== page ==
Drawing Boundaries in Religious Experience

After another long hiatus, I’m resuming my blog with the intent of pursuing a theme for periods of time.  Beginning today I am introducing the notion of human beings as “distinction-drawers,” a notion that I broached casually months ago.  And this is a very personal issue as “distinction-drawing” is very close to the core of my ego identity though now I am apparently in “recovery” from this death trap.

We are born into a world that was “always already underway.”  Even before we started to venture toward consciousness, this pre-existent world was beckoning, a gentle beckoning which would become more demanding as our journey through infancy continued and we approached the threshold of consciousness.  Becoming human depended on acceding to the demands of this “exterior” world and formulating a template through which we would view the world, a template which must be shaped so that it is consistent with the world view of the tribe into which we were born.  This template is a narrow prism through which we view the world and we will never completely leave it behind…even when in the “recovery” mentioned earlier.

One primary feature of this “template” is thinking itself which is a carving up of the world into discrete categories, providing escape from that matrix into which we are born and in which we spend the earliest months of our life.  This matrix (i.e. mother) is a womb, the mythological Uroborus in which there is no distinction drawn between me and the outside world.  It is the Garden of Eden from which we must be banished.  And if we fail to escape that matrix (i.e. “mother”) we will not be able to “join” the human race.

I will admit that there is some sense in which I have never made this escape as I’m still deeply rooted in that primeval world where distinctions are not as clear as they are to most people. I have spent most of my life “pretending” to have escaped by imprisoning myself in a conceptual world which has allowed me to function well in the “real” world.  This “real” world is a world of reason, a highly structured world which we call culture.  Without this fabricated world we would still live in that Ouroborous which means we would not really have a world at all, living in an undifferentiated state of unity with all things.  Having an “object world” is necessary for the creation of culture and our own infantile development of an “object relationship” with the world is necessary if we are to participate in the world into which we are born.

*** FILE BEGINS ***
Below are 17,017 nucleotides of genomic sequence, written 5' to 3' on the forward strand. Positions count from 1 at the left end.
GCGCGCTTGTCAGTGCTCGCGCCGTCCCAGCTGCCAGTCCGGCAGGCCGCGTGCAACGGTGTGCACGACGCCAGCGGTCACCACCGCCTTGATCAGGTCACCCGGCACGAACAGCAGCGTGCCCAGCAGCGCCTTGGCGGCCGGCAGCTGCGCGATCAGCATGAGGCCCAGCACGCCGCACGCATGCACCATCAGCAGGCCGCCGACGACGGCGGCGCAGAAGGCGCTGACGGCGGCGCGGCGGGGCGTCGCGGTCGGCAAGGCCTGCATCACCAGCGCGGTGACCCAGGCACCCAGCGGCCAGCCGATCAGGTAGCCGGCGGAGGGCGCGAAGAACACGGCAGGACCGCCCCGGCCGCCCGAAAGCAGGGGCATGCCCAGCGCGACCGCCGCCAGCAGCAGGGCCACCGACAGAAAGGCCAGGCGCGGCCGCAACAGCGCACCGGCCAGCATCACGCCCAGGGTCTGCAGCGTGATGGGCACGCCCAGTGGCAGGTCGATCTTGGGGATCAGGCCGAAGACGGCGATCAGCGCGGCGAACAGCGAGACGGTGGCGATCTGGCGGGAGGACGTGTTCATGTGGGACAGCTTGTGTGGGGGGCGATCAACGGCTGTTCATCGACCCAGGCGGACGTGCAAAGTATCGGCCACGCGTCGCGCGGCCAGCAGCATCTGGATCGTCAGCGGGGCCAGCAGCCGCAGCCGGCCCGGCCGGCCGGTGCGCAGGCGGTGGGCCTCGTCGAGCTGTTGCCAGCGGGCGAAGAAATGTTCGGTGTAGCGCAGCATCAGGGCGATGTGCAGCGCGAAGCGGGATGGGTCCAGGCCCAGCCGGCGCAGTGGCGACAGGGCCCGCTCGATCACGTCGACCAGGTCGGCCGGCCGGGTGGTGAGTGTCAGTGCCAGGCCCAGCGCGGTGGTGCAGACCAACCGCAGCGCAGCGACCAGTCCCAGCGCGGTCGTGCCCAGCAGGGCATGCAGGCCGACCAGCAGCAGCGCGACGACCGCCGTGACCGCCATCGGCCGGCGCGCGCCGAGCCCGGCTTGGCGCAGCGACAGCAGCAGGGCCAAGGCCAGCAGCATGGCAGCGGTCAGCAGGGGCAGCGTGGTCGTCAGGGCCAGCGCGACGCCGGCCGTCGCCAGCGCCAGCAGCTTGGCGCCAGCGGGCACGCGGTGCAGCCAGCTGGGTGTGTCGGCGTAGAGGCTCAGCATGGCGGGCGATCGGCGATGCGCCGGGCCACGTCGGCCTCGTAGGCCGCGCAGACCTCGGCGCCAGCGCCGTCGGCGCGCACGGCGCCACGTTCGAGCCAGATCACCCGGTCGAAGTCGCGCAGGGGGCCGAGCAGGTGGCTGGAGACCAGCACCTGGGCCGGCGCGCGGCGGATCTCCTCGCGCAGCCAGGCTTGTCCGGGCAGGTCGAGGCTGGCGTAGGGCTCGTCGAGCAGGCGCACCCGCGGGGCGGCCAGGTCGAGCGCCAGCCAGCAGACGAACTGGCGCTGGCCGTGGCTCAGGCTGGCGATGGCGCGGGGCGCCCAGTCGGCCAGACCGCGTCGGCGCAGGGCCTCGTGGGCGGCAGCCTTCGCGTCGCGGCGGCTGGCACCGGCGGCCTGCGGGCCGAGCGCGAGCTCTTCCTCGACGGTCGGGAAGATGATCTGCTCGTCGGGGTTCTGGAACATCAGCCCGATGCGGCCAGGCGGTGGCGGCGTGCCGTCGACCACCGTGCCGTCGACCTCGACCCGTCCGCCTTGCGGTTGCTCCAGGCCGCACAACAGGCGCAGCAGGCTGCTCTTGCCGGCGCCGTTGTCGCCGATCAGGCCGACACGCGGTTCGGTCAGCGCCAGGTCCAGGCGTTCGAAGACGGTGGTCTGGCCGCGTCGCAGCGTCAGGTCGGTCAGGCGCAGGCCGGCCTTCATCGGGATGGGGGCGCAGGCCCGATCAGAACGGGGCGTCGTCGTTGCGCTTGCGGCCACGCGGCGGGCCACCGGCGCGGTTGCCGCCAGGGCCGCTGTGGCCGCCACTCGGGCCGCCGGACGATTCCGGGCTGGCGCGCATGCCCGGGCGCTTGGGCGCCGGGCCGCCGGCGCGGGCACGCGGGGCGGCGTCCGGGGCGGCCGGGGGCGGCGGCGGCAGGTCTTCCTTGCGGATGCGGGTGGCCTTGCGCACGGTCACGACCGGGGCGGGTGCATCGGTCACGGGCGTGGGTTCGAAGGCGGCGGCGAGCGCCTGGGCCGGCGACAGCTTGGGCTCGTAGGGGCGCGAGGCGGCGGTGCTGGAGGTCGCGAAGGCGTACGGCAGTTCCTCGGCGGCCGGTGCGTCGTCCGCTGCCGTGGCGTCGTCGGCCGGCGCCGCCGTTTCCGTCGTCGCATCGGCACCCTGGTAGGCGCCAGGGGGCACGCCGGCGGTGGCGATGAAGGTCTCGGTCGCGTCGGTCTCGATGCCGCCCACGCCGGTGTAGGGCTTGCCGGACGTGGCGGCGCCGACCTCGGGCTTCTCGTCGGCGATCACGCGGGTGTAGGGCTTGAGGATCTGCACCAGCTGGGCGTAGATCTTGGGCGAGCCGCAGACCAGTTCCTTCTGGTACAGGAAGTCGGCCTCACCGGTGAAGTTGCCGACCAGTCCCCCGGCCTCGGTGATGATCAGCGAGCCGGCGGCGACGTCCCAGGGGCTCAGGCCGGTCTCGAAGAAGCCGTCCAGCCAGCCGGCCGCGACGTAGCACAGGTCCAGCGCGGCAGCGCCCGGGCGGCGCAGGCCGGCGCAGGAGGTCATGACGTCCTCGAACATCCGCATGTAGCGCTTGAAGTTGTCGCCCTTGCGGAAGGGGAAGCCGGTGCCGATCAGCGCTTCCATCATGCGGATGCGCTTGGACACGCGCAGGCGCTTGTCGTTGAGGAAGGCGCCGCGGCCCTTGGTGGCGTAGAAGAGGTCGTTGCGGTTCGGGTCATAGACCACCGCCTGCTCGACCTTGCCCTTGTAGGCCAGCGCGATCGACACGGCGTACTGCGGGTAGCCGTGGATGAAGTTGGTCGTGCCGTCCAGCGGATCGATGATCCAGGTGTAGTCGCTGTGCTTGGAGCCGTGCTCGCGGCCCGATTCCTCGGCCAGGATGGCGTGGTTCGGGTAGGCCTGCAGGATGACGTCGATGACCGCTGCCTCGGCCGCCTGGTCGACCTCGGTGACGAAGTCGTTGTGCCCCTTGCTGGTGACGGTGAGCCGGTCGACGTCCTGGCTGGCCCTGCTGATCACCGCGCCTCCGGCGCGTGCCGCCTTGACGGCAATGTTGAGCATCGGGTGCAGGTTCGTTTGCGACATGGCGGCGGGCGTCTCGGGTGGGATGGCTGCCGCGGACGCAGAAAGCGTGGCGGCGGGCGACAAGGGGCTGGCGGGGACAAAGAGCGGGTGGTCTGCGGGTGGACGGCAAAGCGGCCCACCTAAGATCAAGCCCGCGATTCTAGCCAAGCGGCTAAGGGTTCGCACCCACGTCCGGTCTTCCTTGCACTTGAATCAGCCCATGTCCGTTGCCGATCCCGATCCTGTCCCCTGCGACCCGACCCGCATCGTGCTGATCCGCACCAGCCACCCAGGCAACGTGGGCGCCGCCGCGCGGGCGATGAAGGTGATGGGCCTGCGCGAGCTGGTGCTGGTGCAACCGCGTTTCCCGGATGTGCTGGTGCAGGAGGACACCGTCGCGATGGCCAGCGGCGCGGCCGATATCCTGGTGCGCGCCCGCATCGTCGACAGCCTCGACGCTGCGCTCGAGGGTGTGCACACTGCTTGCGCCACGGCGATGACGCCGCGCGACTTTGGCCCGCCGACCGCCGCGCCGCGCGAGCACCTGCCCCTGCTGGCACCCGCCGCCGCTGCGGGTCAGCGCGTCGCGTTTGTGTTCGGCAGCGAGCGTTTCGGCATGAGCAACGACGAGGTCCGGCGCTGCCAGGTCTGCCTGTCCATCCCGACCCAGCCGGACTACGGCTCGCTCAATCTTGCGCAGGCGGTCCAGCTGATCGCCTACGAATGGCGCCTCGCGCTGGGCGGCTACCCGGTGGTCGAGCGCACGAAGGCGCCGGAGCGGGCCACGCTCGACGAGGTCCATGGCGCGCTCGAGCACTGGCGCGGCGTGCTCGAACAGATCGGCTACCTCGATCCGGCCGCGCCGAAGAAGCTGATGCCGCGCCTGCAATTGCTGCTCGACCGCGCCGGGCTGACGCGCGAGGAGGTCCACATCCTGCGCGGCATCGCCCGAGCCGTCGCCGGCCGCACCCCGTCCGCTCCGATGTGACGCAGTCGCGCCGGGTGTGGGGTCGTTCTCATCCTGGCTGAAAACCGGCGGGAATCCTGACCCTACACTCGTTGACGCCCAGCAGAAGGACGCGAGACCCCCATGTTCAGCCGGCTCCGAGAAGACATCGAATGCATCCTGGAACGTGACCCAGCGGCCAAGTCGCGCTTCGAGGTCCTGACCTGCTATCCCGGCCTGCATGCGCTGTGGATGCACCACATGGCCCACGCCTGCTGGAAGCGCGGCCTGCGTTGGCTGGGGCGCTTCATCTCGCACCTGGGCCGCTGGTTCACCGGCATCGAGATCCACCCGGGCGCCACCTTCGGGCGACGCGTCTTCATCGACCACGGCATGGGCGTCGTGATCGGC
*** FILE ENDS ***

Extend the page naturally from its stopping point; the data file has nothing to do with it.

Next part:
Joining our “object world,” our tribe, always means subscribing to reason and the “rational world” of the tribe is a “necessary evil” that we will need to gain some freedom from when we mature.  And that certainly does not mean we will need to become “un” reasonable only that we learn to see that the distinctions that we have learned to draw in our early tribal life are not as pronounced as they were seen, and felt, to be.  Early cognitive development turns us into a “distinction-drawer” and that is a developmental imperative.

Problems come, however, when neurophysiology creates too great of a reliance on this “distinction-drawer” and we never learn to see the world in terms other than black and white, us vs. them, good and bad, Republicans and Democrats, right and wrong, etc., etc.  And another dimension of this infantile imprisonment is that sometimes the social “norms” are so rigid that the developing child is basically tyrannized into his/her “distinction drawer” which helps the tribe to perpetuate its collective “distinction drawer.”

In my next post, I intend to explain how my Christian faith contributed mightily to the development of my “distinction drawer.”  And this is not the fault of Jesus Christ but merely an illustration of how human nature tends to use everything at hand to formulate a “distinction-drawer” early in life.


2 thoughts on “Drawing Boundaries in Religious Experience

  1. Anne-Marie

    I’m also in recovery. I think it helps when ‘stuck’ in fixed patterns, to breath deeply down into the belly.
    John Main talks about the Christian vision of life as a vision of unity. “The central task of our life, in the Christian vision, is to come into union, into communion. Putting this from the point of view where most of us start, it means going beyond all dualism, all dividedness within ourselves and beyond the alienation separating us from others.”



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